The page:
HOME Tokyo and Surroundings Kanagawa Hakone / Odawara Tokyo Guide: Top 7 Most Popular Art Museums in Hakone / Odawara (July 2019 Ranking)
Tokyo Guide: Top 7 Most Popular Art Museums in Hakone / Odawara (July 2019 Ranking)

Tokyo Guide: Top 7 Most Popular Art Museums in Hakone / Odawara (July 2019 Ranking)

Date published: 25 August 2019

Here are the best Art Museums in Hakone / Odawara, with travel tips and more, according to LIVE JAPAN, a top-class travel website for visitors to Japan. Our ranking is based on the most popular pages viewed by foreign visitors in a given category. For instance, Venetian Glass Museum, Narukawa Art Museum, Hakone Open-Air Museum and other related spots will be listed. Be sure to check them out during your visit to Hakone / Odawara!

No.1:Venetian Glass Museum

No.1:Venetian Glass Museum

Hakone Garasu No Mori Museum, or the Venetian Glass Museum in Hakone, is the first museum to specialize in Venetian glass in Japan. On the premises, there are the Venetian Glass Museum, which exhibits 100 excellent works of Venetian glass objects from the 15th century to 19th century, and the Modern Glass Museum, which exhibits glass sculptures of contemporary artists. In the garden, from which the entire Owakudani Valley can be viewed, “Hikari-no-Kairo,” a crystal glass arch sparkles in seven colors reflecting the sunlight. Also, the seasonal exhibits such as cherry blossoms, Japanese silver grass, and Christmas trees made of crystal glass are must-see. There is a workshop where you can experience glass making, and you can create your original work there. A restaurant where you can enjoy live canzone sung by an Italian singer (six performances a day) and a museum shop that handles 100,000 items of Venetian glassworks and accessories are also on the premises.

No.2:Narukawa Art Museum

No.2:Narukawa Art Museum

Located near Lake Ashino-ko in Hakone, the Narukawa Art Forum opened for the purpose of creating a future genre of Japanese painting. The majority of the collection is contemporary Japanese paintings, over 4,000 works. It also contains 150 works by Kyujin Yamamoto, a recipient of the Order of Cultural Merit; and 40 works by Ikuo Hirayama, notable for his scenes of the Silk Road. Works by these two painters form the core of the collection. The permanent exhibition displays Chinese hidden treasures (works of jade and ivory, giant balls, and sculptures). Special exhibitions are held four times a year, with each exhibition displaying works that fit the theme, regardless of a painter's status. The museum also commands magnificent views; its panorama of Lake Ashino-ko through a 50-meter-wide window is the best in Hakone. In the cafe, you can enjoy powdered green tea in fine porcelain.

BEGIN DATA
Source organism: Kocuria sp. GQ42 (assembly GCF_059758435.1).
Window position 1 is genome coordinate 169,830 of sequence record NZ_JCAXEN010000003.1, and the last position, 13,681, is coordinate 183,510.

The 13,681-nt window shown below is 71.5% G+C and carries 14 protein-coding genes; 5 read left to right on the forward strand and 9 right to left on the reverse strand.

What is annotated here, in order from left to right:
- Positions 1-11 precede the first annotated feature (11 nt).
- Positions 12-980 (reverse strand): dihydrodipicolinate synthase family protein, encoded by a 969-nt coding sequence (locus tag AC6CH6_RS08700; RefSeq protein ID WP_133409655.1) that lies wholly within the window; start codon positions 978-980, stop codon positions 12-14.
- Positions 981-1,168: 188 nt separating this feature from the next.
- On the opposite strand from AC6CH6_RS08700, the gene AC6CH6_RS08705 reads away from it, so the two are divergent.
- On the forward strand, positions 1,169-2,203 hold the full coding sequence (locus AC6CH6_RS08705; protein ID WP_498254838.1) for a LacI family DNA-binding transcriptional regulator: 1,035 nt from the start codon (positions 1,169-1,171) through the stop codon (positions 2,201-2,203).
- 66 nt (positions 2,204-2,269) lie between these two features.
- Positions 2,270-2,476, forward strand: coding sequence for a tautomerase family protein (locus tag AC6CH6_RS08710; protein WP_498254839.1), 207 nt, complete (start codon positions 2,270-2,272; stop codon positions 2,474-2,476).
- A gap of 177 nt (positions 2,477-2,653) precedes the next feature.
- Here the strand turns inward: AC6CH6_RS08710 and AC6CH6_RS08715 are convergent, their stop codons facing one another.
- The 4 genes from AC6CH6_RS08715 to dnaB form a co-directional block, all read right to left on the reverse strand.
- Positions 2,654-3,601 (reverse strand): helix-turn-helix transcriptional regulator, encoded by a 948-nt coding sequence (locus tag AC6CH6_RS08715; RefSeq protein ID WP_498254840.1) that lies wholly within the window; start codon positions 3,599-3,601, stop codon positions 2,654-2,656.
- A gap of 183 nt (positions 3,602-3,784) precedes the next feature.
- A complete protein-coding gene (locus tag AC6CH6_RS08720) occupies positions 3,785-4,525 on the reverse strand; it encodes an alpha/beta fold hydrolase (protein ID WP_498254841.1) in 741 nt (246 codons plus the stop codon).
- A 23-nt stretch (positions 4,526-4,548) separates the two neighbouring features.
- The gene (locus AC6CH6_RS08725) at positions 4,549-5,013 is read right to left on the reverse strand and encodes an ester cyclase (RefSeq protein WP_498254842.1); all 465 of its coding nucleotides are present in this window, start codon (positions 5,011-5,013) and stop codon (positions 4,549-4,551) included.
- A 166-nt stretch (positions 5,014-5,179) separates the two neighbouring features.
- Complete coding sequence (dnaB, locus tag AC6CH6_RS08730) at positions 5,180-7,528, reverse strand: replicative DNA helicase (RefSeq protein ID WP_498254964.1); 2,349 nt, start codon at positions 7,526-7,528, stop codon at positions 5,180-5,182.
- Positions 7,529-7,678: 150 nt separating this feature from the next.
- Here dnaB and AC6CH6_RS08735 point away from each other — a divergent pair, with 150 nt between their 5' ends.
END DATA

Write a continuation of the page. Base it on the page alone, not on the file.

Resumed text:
• Narukawa Art Museum
    • Address 570, Motohakone, Hakone-machi, Ashigarashimo-gun, Kanagawa, 250-0522
      View Map
    • Nearest Station Odawara Station (Tokaido Shinkansen Line / JR Tokaido Main Line / JR Shonan Shinjuku Line / JR Ueno Tokyo Line / Odakyu Odawara Line / Hakone Tozan Railway / Izuhakone Railway Daiyuzan Line)
    • Phone Number 0460-83-6828

No.3:Hakone Open-Air Museum

No.3:Hakone Open-Air Museum

The Hakone Open-air Museum is the first open-air museum in Japan, where one can enjoy viewing sculptures and other works of art surrounded by magnificent nature. Exhibited in the extensive 70,000-square-meter grounds are close to 120 works produced by sculptors representing the modern and contemporary eras. One can admire these works while enjoying the nature of each season. In addition to the Picasso Pavillion, where close to 300 of the world-famous artist's works are exhibited sequentially, and the five indoor galleries, various events and exhibitions are held at this museum. Also inside the premises are all-you-can-eat restaurants, cafés, shopping malls, and a foot-bath with water flowing right from the natural hot spring.

No.4:Pola Museum of Art

No.4:Pola Museum of Art